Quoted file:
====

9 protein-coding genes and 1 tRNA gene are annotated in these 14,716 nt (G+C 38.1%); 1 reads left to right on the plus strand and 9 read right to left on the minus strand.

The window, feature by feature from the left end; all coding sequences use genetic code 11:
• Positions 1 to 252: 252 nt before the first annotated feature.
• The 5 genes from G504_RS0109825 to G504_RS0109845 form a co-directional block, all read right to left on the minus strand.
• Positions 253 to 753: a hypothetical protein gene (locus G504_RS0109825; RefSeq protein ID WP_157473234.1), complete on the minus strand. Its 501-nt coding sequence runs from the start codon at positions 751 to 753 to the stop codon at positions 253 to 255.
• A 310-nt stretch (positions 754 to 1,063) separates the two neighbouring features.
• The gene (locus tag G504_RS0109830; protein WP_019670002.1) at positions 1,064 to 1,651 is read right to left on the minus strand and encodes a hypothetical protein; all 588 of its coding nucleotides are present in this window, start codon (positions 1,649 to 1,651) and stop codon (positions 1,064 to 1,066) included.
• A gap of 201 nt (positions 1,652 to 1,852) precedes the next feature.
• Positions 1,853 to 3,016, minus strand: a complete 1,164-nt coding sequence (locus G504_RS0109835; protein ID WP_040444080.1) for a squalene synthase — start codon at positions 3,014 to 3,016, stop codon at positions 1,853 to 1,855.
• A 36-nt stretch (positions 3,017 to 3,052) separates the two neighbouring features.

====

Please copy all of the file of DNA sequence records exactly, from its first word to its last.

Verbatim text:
9 protein-coding genes and 1 tRNA gene are annotated in these 14,716 nt (G+C 38.1%); 1 reads left to right on the plus strand and 9 read right to left on the minus strand.

The window, feature by feature from the left end; all coding sequences use genetic code 11:
• Positions 1 to 252: 252 nt before the first annotated feature.
• The 5 genes from G504_RS0109825 to G504_RS0109845 form a co-directional block, all read right to left on the minus strand.
• Positions 253 to 753: a hypothetical protein gene (locus G504_RS0109825; RefSeq protein ID WP_157473234.1), complete on the minus strand. Its 501-nt coding sequence runs from the start codon at positions 751 to 753 to the stop codon at positions 253 to 255.
• A 310-nt stretch (positions 754 to 1,063) separates the two neighbouring features.
• The gene (locus tag G504_RS0109830; protein WP_019670002.1) at positions 1,064 to 1,651 is read right to left on the minus strand and encodes a hypothetical protein; all 588 of its coding nucleotides are present in this window, start codon (positions 1,649 to 1,651) and stop codon (positions 1,064 to 1,066) included.
• A gap of 201 nt (positions 1,652 to 1,852) precedes the next feature.
• Positions 1,853 to 3,016, minus strand: a complete 1,164-nt coding sequence (locus G504_RS0109835; protein ID WP_040444080.1) for a squalene synthase — start codon at positions 3,014 to 3,016, stop codon at positions 1,853 to 1,855.
• A 36-nt stretch (positions 3,017 to 3,052) separates the two neighbouring features.